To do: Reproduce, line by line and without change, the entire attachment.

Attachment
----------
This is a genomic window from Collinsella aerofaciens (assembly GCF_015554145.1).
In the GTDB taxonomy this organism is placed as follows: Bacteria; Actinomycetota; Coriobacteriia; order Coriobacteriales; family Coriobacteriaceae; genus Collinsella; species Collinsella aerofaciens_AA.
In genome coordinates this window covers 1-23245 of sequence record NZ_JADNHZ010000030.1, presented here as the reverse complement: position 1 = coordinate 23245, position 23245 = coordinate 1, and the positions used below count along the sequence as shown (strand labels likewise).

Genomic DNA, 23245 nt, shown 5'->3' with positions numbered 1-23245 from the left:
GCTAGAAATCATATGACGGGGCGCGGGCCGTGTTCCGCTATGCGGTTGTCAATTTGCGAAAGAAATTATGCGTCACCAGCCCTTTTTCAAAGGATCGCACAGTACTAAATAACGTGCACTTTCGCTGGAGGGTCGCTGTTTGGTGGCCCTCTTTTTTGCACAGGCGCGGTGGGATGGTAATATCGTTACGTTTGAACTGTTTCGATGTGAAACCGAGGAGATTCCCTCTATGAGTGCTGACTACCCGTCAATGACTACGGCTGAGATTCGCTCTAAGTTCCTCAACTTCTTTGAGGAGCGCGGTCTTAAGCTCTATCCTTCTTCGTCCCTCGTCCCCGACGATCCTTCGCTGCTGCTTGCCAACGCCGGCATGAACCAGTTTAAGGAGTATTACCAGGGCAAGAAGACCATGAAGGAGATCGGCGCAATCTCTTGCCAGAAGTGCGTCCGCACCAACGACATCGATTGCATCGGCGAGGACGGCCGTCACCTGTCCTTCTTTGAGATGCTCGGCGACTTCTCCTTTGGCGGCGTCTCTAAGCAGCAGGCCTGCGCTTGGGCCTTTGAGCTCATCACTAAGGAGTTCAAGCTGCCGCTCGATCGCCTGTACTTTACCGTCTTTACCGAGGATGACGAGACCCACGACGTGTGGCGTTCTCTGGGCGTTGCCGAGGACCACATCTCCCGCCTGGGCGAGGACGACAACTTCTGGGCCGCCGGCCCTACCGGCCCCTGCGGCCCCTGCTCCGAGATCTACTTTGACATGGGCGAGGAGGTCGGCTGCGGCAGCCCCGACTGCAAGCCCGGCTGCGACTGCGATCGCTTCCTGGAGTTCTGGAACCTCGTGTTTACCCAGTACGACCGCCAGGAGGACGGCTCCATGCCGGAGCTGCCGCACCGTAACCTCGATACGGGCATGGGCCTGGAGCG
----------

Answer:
This is a genomic window from Collinsella aerofaciens (assembly GCF_015554145.1).
In the GTDB taxonomy this organism is placed as follows: Bacteria; Actinomycetota; Coriobacteriia; order Coriobacteriales; family Coriobacteriaceae; genus Collinsella; species Collinsella aerofaciens_AA.
In genome coordinates this window covers 1-23245 of sequence record NZ_JADNHZ010000030.1, presented here as the reverse complement: position 1 = coordinate 23245, position 23245 = coordinate 1, and the positions used below count along the sequence as shown (strand labels likewise).

Genomic DNA, 23245 nt, shown 5'->3' with positions numbered 1-23245 from the left:
GCTAGAAATCATATGACGGGGCGCGGGCCGTGTTCCGCTATGCGGTTGTCAATTTGCGAAAGAAATTATGCGTCACCAGCCCTTTTTCAAAGGATCGCACAGTACTAAATAACGTGCACTTTCGCTGGAGGGTCGCTGTTTGGTGGCCCTCTTTTTTGCACAGGCGCGGTGGGATGGTAATATCGTTACGTTTGAACTGTTTCGATGTGAAACCGAGGAGATTCCCTCTATGAGTGCTGACTACCCGTCAATGACTACGGCTGAGATTCGCTCTAAGTTCCTCAACTTCTTTGAGGAGCGCGGTCTTAAGCTCTATCCTTCTTCGTCCCTCGTCCCCGACGATCCTTCGCTGCTGCTTGCCAACGCCGGCATGAACCAGTTTAAGGAGTATTACCAGGGCAAGAAGACCATGAAGGAGATCGGCGCAATCTCTTGCCAGAAGTGCGTCCGCACCAACGACATCGATTGCATCGGCGAGGACGGCCGTCACCTGTCCTTCTTTGAGATGCTCGGCGACTTCTCCTTTGGCGGCGTCTCTAAGCAGCAGGCCTGCGCTTGGGCCTTTGAGCTCATCACTAAGGAGTTCAAGCTGCCGCTCGATCGCCTGTACTTTACCGTCTTTACCGAGGATGACGAGACCCACGACGTGTGGCGTTCTCTGGGCGTTGCCGAGGACCACATCTCCCGCCTGGGCGAGGACGACAACTTCTGGGCCGCCGGCCCTACCGGCCCCTGCGGCCCCTGCTCCGAGATCTACTTTGACATGGGCGAGGAGGTCGGCTGCGGCAGCCCCGACTGCAAGCCCGGCTGCGACTGCGATCGCTTCCTGGAGTTCTGGAACCTCGTGTTTACCCAGTACGACCGCCAGGAGGACGGCTCCATGCCGGAGCTGCCGCACCGTAACCTCGATACGGGCATGGGCCTGGAGCG